13.The singular issue for determination is whether the applicant’s notice of motion dated 24th April, 2023 is merited.
14.This case has a chequered history.
15.The suit was filed on 7th October, 2015 by law firm of Nelson Harun & Co. Advocates but no action appear to have been taken place until a Chamber Summons was scheduled for hearing on 15th June, 2017 but was not heard for unrecorded reasons and was rescheduled for 9th May, 2018 when none of the parties attended and the suit was stood over generally until 28th March, 2019 when the suit was dismissed for want of prosecution.
16.Significantly by notice dated 26th April, 2022, the applicant notified the court that he intended to act in person.
17.Records reveal that on 9th June, 2022, a Chamber Summons application for reinstatement of the suit dated 9th March, 2022 was scheduled for hearing on 20th September, 2022 on which date the Claimant was represented by counsel. The Respondent was absent.
18.Directions were given on submissions, service and mention on 19th October, 2022 but the mention did not take place until 6th December, 2022 when the application for reinstatement was erroneously dismissed for want of prosecution.
19.The instant notice of motion was slated for hearing on 10th May, 2023 but the claimant was absent.
20.The court deferred the hearing to 31st May, 2023 and directed the respondent’s counsel to file its response and serve on WhatsApp and additionally serve hearing notice which counsel did and filed an affidavit of service.
21.On 31st May, 2023, none of the parties was present in court and hearing was again deferred to 19th July, 2023 but the court did not sit owing to the ELRASE Conference and hearing was again deferred to 18th September, 2023 on which date when the matter was called out, none of the parties was present and the file was placed aside to accommodate the Claimant.
22.At 10.02 am, counsel for the Respondent was present but the Claimant was not and the court again deferred the hearing to 16th October, 2023 when hearing of the Notice of Motion took place.
23.The foregoing chronology of events is essential to demonstrate how the Claimant has related to this matter since the suit was filed and more particularly after the Claimant started acting in person on 26th April, 2022.
24.Surprisingly, from 26th April, 2022 to 16th October, 2023, the Claimant was present in court on 20th December, 2022, February 2023, 10th April, 2023 and 16th October, 2023, a paltry 4 times out of 12 sessions.
25.Strangely, the Claimant provided no explanation as to why he has not prosecuted the Notice of Motion since April 2023.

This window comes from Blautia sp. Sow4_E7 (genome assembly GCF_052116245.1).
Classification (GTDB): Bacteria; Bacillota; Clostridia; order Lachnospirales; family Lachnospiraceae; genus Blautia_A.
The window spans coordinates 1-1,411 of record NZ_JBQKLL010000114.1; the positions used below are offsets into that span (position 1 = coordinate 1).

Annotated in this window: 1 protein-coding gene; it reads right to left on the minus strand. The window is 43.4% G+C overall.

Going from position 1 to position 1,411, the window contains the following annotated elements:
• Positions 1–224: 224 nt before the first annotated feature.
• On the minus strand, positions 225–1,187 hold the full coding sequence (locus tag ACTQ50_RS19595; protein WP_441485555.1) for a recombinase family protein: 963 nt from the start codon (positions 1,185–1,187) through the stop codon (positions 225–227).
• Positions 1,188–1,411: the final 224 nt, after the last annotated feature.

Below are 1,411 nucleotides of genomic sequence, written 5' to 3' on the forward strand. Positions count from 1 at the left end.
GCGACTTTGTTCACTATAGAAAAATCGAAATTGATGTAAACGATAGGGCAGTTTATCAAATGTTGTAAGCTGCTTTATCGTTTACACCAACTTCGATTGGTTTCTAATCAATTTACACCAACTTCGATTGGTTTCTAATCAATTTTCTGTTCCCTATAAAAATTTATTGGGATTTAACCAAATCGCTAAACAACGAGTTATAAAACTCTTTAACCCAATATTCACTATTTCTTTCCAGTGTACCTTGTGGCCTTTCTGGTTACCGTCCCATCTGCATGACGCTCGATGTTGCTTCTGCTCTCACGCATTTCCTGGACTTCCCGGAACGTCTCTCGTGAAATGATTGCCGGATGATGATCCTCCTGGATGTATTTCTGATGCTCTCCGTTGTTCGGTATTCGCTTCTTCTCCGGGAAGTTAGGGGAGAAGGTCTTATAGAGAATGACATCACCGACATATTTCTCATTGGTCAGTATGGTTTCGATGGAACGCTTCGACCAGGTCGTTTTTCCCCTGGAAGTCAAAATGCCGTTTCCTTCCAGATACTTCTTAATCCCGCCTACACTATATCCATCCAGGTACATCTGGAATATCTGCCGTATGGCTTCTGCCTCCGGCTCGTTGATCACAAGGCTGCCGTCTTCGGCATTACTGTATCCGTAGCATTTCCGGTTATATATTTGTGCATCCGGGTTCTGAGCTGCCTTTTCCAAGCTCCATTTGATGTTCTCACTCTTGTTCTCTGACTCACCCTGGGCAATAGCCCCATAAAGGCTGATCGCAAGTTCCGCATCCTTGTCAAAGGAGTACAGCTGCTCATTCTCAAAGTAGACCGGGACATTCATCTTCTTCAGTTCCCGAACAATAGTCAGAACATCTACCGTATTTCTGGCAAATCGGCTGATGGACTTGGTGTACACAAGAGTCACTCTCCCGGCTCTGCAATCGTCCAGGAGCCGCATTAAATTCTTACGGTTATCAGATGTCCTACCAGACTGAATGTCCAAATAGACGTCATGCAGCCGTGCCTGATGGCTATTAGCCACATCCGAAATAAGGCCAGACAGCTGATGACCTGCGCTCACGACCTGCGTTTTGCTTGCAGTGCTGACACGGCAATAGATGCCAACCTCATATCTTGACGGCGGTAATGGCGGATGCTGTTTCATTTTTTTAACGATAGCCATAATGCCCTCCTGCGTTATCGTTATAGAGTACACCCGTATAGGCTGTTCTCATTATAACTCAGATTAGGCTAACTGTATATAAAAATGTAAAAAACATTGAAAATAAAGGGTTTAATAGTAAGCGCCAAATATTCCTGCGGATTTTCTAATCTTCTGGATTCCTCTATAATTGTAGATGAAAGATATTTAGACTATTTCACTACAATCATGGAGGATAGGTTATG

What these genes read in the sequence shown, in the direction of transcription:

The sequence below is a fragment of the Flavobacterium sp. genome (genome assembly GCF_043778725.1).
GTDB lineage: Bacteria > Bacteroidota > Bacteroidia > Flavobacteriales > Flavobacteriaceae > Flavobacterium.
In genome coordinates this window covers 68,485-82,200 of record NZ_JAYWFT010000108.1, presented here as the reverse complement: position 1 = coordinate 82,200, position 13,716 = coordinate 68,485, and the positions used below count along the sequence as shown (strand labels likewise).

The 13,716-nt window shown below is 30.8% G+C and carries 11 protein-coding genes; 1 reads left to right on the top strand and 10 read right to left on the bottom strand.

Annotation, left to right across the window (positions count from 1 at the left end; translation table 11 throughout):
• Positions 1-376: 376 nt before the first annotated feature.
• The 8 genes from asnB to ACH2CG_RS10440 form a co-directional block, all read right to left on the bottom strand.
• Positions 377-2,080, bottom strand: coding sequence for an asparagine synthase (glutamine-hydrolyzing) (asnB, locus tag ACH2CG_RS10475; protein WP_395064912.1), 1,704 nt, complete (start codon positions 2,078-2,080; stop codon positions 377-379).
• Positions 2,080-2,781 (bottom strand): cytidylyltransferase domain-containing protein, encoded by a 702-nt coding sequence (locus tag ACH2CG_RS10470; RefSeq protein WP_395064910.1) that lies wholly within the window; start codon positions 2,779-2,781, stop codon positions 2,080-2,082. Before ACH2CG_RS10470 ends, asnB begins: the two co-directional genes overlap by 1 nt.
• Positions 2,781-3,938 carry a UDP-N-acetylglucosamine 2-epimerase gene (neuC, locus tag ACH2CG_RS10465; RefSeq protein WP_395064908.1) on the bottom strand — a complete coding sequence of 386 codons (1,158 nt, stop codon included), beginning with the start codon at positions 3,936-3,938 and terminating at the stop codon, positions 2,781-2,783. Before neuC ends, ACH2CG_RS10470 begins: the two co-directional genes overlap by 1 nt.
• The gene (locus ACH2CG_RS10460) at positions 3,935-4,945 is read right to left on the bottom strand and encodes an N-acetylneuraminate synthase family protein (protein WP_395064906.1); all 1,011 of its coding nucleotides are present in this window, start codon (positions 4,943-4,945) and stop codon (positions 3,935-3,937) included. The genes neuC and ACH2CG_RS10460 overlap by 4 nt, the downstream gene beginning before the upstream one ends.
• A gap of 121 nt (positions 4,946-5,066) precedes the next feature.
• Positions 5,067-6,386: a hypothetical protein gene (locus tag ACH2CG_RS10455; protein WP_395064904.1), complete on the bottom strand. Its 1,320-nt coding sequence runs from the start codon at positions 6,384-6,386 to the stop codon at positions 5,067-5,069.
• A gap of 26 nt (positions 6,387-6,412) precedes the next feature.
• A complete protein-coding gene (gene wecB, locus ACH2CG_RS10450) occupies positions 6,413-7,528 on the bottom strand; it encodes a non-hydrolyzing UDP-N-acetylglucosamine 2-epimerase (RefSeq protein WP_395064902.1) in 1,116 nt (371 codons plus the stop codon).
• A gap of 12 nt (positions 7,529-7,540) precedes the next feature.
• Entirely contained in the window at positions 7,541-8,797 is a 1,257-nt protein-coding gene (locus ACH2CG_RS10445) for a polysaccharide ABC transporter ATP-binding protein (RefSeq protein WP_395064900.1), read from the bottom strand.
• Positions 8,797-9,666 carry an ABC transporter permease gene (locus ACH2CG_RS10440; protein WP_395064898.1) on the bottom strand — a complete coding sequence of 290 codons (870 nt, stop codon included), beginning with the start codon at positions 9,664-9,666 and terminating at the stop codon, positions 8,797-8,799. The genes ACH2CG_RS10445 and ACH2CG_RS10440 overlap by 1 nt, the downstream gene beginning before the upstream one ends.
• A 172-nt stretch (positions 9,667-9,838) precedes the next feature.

26.It requires no gainsaying that the dismissal of a suit for want of prosecution is a drastic step and ought to be a last resort as it drives the party from the seat of judgement.
28.The principles governing reinstatement of a suit dismissed for want of prosecution are well settled.
29.Section 3A of the Civil Procedure Act gives the court extensive discretion over suits before it including whether or not to reinstate a suit dismissed for want of prosecution.
30.Section 3A provides that:
31.Needless to emphasize, whether or not to reinstate a suit involves the exercise of discretion by the court which must be exercised in accordance with the dictates of the law to ensure just, expeditious and efficient administration of substantive justice.
32.In Shah v Mbogo & another (1967) EA 116, Harris J. stated as follows;
34.In determining whether or not to exercise discretion in favour of the applicant for reinstatement, the court is required to balance the need to facilitate expeditious and efficient administration of substantive justice.
35.In this case, the applicant argues that on the date he was supposed to confirm the filing of submissions, he could not log into the portal due to technical hitches, but endeavoured to ascertain what had transpired and filed the instant Notice of Motion which in the court’s view is a sign of diligence in litigation.
36.Equally, the unexplained delay in the prosecution of the suit from 2015 to 2022 is for the most part attributable to the advocate who was handling the matter although the Claimant is also not free from blame.
38.Relatedly, a perusal of the statement of claim, annextures and the Respondent’s Memorandum of Defence would appear to show that the Claimant has an arguable case for unlawful termination of employment.
39.Finally, although the Respondent’s counsel urged that reinstatement of the suit would prejudice the Respondent immensely, the particulars of the prejudice were not canvassed.
40.In the court’s view, the Claimant stands to suffer more prejudice if the suit is not reinstated for hearing on merits as substantive justice demands.
41.In the upshot, it is the finding of the court that the Claimant/Applicant’s Notice of Motion dated 24th April, 2023 is merited and is granted as prayed save that parties shall bear own costs.